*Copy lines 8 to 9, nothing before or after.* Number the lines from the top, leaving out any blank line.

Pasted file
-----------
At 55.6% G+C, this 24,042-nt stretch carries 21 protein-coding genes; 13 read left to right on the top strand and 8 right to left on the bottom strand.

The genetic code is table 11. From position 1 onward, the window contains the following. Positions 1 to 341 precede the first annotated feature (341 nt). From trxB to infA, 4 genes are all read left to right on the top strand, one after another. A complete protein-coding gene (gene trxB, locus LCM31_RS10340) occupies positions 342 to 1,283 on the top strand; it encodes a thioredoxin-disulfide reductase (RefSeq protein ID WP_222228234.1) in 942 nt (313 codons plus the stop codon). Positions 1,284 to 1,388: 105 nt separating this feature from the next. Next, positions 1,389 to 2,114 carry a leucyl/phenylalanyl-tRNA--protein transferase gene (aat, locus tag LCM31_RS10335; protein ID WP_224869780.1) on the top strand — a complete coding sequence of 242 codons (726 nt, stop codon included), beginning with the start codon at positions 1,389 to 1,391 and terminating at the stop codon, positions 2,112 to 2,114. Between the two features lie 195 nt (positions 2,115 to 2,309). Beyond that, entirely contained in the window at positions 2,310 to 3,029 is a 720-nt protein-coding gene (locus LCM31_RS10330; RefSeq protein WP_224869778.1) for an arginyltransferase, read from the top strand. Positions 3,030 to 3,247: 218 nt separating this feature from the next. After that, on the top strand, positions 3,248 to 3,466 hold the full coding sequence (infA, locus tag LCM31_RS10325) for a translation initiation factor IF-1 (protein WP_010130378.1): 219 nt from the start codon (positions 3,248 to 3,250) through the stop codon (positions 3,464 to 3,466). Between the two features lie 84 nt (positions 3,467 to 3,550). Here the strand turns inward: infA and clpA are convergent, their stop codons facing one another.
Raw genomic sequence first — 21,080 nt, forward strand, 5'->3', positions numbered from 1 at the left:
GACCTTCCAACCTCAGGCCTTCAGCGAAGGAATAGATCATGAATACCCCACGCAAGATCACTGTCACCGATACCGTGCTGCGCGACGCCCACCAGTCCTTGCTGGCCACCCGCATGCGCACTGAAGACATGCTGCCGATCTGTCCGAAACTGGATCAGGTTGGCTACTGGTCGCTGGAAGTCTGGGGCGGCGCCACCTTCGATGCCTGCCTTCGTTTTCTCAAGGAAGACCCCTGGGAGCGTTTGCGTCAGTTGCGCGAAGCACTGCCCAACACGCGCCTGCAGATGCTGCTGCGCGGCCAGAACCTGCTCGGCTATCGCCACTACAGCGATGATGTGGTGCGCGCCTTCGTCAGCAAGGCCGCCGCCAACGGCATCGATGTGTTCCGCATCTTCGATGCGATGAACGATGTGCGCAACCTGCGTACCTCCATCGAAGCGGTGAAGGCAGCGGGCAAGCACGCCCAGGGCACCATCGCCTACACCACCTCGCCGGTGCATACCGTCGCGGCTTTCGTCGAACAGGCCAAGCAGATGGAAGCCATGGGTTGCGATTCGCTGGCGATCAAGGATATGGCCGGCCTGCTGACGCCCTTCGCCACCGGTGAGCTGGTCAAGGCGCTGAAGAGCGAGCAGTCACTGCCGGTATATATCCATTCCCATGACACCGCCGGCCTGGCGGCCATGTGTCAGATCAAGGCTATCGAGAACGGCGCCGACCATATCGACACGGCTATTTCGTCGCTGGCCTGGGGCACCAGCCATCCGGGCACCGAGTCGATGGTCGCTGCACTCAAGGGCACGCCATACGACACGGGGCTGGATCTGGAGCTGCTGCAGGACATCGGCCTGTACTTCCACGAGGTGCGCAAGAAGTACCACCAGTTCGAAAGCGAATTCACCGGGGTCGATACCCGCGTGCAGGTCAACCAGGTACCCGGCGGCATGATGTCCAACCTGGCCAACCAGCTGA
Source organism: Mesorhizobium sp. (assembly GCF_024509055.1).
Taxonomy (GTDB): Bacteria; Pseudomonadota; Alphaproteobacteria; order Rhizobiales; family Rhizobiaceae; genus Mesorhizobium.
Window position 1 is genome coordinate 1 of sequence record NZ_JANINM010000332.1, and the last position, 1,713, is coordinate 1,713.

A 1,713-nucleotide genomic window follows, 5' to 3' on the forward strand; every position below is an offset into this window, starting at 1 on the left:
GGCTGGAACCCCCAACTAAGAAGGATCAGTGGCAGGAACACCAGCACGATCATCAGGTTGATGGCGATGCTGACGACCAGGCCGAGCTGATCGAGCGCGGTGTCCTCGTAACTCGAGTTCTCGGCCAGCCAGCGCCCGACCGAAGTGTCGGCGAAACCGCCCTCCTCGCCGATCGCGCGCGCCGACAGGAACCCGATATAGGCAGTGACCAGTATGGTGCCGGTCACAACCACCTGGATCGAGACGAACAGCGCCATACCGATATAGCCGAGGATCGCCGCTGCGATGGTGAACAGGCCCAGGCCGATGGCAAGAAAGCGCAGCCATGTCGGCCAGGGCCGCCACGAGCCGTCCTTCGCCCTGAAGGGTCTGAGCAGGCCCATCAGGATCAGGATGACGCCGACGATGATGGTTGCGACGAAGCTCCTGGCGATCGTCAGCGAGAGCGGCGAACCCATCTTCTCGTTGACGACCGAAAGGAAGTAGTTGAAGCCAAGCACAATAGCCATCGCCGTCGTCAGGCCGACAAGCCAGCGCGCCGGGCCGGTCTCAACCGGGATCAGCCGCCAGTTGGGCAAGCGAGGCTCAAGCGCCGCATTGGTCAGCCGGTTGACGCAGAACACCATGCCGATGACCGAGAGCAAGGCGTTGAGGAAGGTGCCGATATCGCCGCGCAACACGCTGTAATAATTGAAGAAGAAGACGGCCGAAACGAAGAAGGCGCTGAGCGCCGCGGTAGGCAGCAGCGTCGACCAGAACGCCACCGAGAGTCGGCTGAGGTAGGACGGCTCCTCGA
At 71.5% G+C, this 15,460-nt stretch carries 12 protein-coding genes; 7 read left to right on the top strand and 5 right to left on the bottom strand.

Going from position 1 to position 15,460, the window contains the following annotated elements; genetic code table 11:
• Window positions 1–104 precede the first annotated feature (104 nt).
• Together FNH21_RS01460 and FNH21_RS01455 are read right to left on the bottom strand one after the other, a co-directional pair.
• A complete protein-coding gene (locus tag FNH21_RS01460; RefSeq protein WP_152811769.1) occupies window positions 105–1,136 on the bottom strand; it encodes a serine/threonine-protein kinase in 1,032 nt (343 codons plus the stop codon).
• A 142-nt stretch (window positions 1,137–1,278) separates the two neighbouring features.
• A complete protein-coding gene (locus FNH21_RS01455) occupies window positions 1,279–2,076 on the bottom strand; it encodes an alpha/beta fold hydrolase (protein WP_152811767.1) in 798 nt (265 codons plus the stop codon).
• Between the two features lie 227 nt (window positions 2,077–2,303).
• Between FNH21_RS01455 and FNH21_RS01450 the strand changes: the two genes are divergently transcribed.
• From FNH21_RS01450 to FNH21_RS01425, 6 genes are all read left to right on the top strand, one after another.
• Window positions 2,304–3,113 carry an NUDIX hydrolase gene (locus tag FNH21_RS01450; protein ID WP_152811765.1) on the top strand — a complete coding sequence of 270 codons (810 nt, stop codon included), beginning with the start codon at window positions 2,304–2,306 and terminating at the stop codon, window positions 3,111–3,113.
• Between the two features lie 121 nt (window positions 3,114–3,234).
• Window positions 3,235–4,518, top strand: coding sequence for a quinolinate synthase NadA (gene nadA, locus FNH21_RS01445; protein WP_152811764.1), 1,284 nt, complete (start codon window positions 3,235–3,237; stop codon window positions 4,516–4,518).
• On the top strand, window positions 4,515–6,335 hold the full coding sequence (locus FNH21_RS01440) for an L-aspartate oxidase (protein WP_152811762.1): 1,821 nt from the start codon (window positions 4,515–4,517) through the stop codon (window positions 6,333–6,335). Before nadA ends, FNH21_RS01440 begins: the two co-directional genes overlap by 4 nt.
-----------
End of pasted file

A 1,713-nucleotide genomic window follows, 5' to 3' on the forward strand; every position below is an offset into this window, starting at 1 on the left:
GGCTGGAACCCCCAACTAAGAAGGATCAGTGGCAGGAACACCAGCACGATCATCAGGTTGATGGCGATGCTGACGACCAGGCCGAGCTGATCGAGCGCGGTGTCCTCGTAACTCGAGTTCTCGGCCAGCCAGCGCCCGACCGAAGTGTCGGCGAAACCGCCCTCCTCGCCGATCGCGCGCGCCGACAGGAACCCGATATAGGCAGTGACCAGTATGGTGCCGGTCACAACCACCTGGATCGAGACGAACAGCGCCATACCGATATAGCCGAGGATCGCCGCTGCGATGGTGAACAGGCCCAGGCCGATGGCAAGAAAGCGCAGCCATGTCGGCCAGGGCCGCCACGAGCCGTCCTTCGCCCTGAAGGGTCTGAGCAGGCCCATCAGGATCAGGATGACGCCGACGATGATGGTTGCGACGAAGCTCCTGGCGATCGTCAGCGAGAGCGGCGAACCCATCTTCTCGTTGACGACCGAAAGGAAGTAGTTGAAGCCAAGCACAATAGCCATCGCCGTCGTCAGGCCGACAAGCCAGCGCGCCGGGCCGGTCTCAACCGGGATCAGCCGCCAGTTGGGCAAGCGAGGCTCAAGCGCCGCATTGGTCAGCCGGTTGACGCAGAACACCATGCCGATGACCGAGAGCAAGGCGTTGAGGAAGGTGCCGATATCGCCGCGCAACACGCTGTAATAATTGAAGAAGAAGACGGCCGAAACGAAGAAGGCGCTGAGCGCCGCGGTAGGCAGCAGCGTCGACCAGAACGCCACCGAGAGTCGGCTGAGGTAGGACGGCTCCTCGA